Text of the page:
View Full Version : My maternal Grandmother could be an udiagnosed sociopath (I'm not kidding!)


Crazygirl79
12-13-10, 08:18 PM
Hi People.

I may have mentioned briefly in other posts that my Mother comes from a dysfunctional family and that has resulted in serious emotional damage to her and her siblings, just the other night I came across an article on Sociopathy (possibly anti-social personality disorder) and my Grandmother actually fits a lot of the diagnostic criteria, in my search for answers I've also made an effort to read articles written by these people in order to gain a much better understanding of why grandma is the way she is (she is still alive to my knowledge)

I haven't told my Mother this as we are currently not speaking (again:rolleyes:) but if and when we speak again I will bring this up.

A lot of what Mum has told me about Grandma and a lot of what I've seen and heard over the years and now reading on this condition certainly makes a lot of sense and things are starting to add up.

Mum stopped contact with her in 1992 and she has been better off for it but she is still very stunted and damaged emotionally which interferes in her relationships with us (my Brother and I) and other people as well and I believe that has been a sad result of her being brought up by Grandma.

Anyway I plan to talk to my counsellor about this just to get her perspective on it and to also get my head around it so to speak.

The likelihood of Grandma ever being clinically diagnosed is quiet impossible since she's 81 and probably doesn't believe she has a problem.

Selena:(

nova2012
12-14-10, 12:35 AM
Sorry to hear you think your grandma is a sociopath, Selena.

If I may ask, what makes you think that?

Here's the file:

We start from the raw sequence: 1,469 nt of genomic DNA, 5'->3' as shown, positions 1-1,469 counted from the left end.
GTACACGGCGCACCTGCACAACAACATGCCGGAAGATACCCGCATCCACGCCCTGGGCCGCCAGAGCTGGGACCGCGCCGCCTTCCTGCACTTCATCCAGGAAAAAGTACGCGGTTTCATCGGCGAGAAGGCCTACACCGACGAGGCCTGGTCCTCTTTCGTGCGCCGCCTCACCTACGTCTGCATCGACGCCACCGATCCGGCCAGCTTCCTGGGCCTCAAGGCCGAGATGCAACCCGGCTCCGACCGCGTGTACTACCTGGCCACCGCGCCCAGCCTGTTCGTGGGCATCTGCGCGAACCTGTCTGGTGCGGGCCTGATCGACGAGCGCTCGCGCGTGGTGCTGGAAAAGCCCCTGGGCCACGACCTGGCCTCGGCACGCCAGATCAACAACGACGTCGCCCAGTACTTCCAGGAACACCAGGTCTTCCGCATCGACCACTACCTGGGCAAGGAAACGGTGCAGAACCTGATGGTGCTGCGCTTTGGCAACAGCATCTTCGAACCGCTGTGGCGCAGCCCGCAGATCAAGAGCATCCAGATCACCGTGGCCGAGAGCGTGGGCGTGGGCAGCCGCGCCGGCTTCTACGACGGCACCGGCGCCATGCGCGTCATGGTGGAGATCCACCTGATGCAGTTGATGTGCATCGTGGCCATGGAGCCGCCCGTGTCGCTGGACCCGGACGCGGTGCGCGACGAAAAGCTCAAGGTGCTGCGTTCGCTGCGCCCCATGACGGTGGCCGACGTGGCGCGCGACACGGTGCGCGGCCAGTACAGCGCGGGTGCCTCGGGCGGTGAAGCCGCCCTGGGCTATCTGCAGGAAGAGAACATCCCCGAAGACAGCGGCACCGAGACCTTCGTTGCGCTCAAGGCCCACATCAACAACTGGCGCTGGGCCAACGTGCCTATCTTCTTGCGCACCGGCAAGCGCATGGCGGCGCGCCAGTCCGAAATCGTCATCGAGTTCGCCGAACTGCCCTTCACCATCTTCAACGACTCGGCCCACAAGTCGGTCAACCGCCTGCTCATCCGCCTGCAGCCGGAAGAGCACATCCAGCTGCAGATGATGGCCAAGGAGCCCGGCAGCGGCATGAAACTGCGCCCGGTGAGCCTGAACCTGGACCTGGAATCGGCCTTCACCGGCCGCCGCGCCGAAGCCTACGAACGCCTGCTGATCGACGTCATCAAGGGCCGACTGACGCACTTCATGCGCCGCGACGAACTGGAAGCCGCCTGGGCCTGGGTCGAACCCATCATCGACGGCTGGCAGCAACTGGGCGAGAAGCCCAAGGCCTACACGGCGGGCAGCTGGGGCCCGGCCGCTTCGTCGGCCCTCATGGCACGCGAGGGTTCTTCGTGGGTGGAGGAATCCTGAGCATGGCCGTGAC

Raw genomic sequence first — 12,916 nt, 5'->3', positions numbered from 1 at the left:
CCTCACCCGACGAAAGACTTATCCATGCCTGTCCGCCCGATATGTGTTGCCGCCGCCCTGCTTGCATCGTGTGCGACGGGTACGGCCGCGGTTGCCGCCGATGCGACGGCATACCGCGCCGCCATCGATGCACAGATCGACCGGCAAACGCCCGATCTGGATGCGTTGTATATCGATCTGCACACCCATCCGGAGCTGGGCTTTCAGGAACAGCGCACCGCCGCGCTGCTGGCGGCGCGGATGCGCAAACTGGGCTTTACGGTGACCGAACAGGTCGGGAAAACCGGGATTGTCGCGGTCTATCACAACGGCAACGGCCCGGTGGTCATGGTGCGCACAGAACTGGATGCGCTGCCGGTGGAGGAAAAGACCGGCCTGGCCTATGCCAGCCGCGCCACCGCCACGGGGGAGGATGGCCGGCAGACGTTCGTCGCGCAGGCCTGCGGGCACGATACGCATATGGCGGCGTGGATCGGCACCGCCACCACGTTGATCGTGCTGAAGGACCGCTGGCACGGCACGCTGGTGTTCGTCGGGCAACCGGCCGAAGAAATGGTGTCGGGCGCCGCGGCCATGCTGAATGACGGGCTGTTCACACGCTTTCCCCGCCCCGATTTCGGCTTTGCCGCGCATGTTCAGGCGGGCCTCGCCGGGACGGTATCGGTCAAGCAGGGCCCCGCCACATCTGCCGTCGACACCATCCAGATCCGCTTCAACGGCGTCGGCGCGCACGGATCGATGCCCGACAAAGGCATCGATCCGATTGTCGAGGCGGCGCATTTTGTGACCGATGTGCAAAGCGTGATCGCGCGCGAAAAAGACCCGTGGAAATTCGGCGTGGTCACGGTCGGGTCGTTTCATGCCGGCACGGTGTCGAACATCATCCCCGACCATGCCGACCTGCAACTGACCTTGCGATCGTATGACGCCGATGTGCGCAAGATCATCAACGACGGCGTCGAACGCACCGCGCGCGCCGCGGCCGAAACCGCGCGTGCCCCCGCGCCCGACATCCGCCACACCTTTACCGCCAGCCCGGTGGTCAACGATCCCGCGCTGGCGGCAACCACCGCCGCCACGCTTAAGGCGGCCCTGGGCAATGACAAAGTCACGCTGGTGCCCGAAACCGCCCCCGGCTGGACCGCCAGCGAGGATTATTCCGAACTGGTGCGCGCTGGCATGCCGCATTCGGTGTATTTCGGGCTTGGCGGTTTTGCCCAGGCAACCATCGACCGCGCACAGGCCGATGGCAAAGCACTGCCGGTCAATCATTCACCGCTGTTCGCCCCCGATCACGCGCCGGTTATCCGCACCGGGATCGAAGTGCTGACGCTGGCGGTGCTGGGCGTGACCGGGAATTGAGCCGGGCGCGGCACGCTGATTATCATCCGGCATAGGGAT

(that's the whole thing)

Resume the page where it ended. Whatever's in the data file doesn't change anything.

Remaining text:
Sandy4957
12-14-10, 01:59 AM
Sorry to hear you think your grandma is a sociopath, Selena.

Ok, that line falls into the "not funny, but still kinda funny" category. :o

Selena, I can relate. I have ultimately concluded that my own mother has borderline personality disorder, likely undiagnosed, but who knows? I haven't spoken to her in years. Neither has my brother. It's very sad.

Her parents were whack jobs, too. Not sociopaths, but very... odd. There's just no two ways about it. My grandmother was a chameleon. (Damn, that's a hard word to spell!) She always played one person off of another to try to stay in the center of things. And we're not talking small little games. We're talking physical and emotional abuse. Every single one of their kids is an emotional disaster. Heck, my mother is FAR AND AWAY, the most functional of the bunch!

Anyway, I'm sorry that you're sensing this, and that you don't have a good relationship with your mother as a result. It sucks to have them still out there in the world, but you can't speak to them because it's just not any good for you to do it.

But you have us, eh? ;)

nova2012
12-14-10, 03:05 AM
Ok, that line falls into the "not funny, but still kinda funny" category. :o

I wondered whether anyone would appreciate that. I hope that the OP was able to, but if not, I do apologize if it conveyed poorly. I am genuinely interested, per my post. :o

Sandy4957
12-14-10, 08:41 PM
Oh, Selena's been around here for a bit. I suspect that she can see the humor. Selena if I upset you by chuckling at that, I apologize.

Only someone who's been through this sort of thing can see just how funny it is. I mean, it's absurd, right? Grandmas bake cookies and sew things and have warm, soft laps, right? Not for everyone, they don't!!!!

Crazygirl79
12-15-10, 07:44 PM
My Grandmother was really cruel (emotionally) to her children in ways that go beyond child abuse and the mind games she played were unreal!!

Mum and her siblings as I've said before have serious emotional damage and Grandma was a charmer apparently but we know that is was all superficial and it's obvious that something isn't right with her, I'm still getting my head around all of this stuff, I can't believe that she really fits this criteria but deep down I know she does and i know there is nothing I can do about it, there is no point in saying or doing anything with Grandma directly but I can tell my mother and brother when the time is right so they can draw their own conclusions.

1:She would always cause trouble within the family
2:She would always manipulate any situation